Only a small crew on site working on landscaping. A 2nd entrance will be going into the plaza on the east side of the current one, with landscaping for the old and new area east of it to the Beamish street. The new land area between Beamish and Kipling will house at least 3 towers.
Some work was taking place on the south side but not sure what as the crew was standing around.
The road curb on the north side will have to be move out from the plaza to Auckland to match the new Dundas Rd.
More up on site
I can't believe they actually sprung for ornamental streetlights. It's not the most inspired design, but it looks like they were actually designed as opposed to being purely utilitarian fixtures like the ones on Bloor Street in Yorkville.
Short answer is Yes but probably not in an obvious way. Developers will take a couple years to figure out what is still selling and any design adjustments necessary.
There are scenarios where everybody leaves the city. If you can live in Whistler BC with a downtown Toronto banker salary; why wouldn't you? I can also see the land being more valuable. If people work from home ~3 days per week, larger units (2 bed + 2 office) may be in demand.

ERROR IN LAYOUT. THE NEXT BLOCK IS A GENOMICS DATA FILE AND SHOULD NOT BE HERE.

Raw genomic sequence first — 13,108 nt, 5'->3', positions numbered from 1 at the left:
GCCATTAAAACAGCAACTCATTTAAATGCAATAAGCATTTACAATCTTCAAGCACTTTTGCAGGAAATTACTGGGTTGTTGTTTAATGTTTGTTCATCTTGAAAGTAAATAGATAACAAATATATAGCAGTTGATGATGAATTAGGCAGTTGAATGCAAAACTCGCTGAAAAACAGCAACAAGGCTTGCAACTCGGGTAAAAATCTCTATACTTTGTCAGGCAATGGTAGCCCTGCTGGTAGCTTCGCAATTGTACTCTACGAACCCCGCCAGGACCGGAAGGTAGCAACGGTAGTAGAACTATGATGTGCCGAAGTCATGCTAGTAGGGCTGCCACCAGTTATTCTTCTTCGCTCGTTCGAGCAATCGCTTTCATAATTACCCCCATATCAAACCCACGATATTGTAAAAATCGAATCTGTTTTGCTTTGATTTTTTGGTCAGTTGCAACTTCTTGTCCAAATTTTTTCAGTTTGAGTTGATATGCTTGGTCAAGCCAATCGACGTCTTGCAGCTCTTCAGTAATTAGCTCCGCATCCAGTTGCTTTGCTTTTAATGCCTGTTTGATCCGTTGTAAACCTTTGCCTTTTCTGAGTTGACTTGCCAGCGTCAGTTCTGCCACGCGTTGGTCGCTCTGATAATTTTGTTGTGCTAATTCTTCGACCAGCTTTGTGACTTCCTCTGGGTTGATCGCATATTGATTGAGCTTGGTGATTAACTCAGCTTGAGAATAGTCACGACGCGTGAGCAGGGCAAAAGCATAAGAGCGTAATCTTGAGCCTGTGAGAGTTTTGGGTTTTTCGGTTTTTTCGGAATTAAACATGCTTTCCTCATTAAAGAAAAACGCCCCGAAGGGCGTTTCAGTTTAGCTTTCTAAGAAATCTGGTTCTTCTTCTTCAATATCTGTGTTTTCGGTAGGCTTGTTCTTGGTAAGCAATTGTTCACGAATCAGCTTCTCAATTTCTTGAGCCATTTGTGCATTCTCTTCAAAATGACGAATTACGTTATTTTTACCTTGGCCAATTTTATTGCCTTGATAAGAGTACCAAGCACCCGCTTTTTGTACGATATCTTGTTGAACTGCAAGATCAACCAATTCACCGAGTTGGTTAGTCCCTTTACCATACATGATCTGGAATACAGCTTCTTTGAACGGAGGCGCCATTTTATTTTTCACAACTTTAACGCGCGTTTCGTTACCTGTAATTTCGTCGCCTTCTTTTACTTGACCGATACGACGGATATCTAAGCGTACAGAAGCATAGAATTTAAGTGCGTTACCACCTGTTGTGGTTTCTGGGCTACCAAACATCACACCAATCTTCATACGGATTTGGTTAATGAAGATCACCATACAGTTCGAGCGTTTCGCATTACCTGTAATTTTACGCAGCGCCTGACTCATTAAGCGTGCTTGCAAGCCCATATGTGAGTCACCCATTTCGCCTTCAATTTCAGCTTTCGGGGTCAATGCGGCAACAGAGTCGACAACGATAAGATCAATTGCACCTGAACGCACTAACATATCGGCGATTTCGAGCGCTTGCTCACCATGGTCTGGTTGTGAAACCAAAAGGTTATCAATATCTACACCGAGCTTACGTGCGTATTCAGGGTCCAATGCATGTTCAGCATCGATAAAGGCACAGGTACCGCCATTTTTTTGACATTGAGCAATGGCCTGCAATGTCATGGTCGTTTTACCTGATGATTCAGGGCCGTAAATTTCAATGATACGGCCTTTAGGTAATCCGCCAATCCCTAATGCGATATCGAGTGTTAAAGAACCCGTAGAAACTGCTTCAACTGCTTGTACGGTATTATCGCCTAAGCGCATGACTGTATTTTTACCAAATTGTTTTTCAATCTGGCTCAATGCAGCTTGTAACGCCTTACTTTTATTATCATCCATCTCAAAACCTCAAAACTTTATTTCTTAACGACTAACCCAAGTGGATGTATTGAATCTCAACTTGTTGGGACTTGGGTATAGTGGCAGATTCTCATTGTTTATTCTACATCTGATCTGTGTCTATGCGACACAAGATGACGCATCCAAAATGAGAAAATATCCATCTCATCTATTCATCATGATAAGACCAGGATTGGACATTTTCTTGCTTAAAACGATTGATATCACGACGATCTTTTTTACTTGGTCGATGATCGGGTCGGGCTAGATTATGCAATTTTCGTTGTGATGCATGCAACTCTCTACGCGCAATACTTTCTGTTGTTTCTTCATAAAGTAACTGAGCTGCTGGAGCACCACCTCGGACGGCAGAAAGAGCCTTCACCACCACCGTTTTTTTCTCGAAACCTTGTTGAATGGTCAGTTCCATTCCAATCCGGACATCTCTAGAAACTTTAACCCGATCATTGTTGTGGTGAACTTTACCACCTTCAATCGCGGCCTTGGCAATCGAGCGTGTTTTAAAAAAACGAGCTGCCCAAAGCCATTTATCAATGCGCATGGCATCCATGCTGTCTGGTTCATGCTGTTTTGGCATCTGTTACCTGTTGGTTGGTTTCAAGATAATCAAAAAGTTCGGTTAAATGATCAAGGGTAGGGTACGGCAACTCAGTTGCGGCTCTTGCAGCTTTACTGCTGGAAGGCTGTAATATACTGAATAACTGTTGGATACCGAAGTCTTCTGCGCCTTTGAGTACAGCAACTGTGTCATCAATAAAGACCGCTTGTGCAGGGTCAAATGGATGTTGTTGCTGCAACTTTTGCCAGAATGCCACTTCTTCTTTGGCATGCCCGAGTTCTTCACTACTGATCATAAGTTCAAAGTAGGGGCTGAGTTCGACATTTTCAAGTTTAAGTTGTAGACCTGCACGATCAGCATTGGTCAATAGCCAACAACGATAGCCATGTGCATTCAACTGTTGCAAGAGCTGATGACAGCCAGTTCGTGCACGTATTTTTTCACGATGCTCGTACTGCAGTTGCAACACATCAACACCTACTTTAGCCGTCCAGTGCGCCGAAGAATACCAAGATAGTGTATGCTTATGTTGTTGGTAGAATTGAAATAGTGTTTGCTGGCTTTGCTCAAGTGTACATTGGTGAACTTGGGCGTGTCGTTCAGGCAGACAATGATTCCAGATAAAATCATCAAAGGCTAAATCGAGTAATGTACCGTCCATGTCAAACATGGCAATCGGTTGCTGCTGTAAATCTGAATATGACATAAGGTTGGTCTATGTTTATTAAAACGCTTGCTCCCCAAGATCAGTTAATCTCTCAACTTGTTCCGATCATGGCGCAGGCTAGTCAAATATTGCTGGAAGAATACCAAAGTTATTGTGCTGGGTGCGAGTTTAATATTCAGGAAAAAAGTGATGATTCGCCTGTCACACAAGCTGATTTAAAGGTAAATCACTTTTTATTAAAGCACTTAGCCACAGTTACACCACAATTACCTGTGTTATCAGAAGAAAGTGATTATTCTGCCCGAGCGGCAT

We might even see a move to a shared office space as a condo amenity like the shared exercise and party rooms; buildings without work-from-home accommodations may have less value (like those with 8 foot ceilings).
^Keep in mind that a) Tory has promised that Six Points will have a substantial component of “affordable housing” and b) the area is designated as a City Centre, implying some element of mixed use as opposed to “condos, condos, condos” and c) so far, the land is still city-owned.
Between changes in what will sell post- Covid, and the need to reconcile some diverging development goals, I suspect that developing this area will take forever and be hugely controversial.
Or maybe the usual Etobicoke politics will prevail, the developers will set the tune, and the politicians will roll over on city building.